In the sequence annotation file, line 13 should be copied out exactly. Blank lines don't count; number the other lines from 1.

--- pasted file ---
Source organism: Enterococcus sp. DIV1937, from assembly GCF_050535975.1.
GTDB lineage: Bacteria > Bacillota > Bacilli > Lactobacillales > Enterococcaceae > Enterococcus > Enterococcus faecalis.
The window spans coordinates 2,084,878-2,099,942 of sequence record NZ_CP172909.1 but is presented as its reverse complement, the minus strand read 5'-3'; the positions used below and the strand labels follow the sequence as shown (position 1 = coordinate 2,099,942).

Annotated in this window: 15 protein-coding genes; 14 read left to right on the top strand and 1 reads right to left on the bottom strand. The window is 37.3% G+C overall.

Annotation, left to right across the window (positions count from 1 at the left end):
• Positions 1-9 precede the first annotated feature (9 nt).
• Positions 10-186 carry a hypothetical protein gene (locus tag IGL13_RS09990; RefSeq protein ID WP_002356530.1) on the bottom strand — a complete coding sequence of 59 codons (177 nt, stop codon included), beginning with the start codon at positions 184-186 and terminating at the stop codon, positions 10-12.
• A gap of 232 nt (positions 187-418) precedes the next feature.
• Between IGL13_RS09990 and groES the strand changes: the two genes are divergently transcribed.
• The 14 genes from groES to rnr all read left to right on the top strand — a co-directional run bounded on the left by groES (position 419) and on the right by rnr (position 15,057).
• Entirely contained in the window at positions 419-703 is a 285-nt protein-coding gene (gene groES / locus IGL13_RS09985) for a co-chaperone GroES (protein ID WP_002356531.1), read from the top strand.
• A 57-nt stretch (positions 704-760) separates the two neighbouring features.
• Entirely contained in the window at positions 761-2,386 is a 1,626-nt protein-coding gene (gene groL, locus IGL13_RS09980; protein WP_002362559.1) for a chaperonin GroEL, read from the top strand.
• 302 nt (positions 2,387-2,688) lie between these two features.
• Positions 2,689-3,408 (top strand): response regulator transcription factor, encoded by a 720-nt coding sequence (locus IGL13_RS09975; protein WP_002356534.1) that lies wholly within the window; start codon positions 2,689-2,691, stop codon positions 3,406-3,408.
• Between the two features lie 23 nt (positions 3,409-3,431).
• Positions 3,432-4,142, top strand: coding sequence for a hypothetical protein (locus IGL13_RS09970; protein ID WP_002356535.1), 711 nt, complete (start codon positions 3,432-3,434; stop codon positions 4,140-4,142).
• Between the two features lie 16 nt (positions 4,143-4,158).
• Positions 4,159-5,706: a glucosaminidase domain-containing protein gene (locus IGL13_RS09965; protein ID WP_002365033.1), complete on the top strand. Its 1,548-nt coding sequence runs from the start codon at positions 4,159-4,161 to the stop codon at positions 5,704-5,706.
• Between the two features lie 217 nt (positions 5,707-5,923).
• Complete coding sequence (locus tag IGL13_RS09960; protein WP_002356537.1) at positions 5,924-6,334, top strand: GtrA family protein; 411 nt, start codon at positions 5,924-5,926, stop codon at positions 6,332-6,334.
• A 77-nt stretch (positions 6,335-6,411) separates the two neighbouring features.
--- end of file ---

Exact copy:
• Entirely contained in the window at positions 761-2,386 is a 1,626-nt protein-coding gene (gene groL, locus IGL13_RS09980; protein WP_002362559.1) for a chaperonin GroEL, read from the top strand.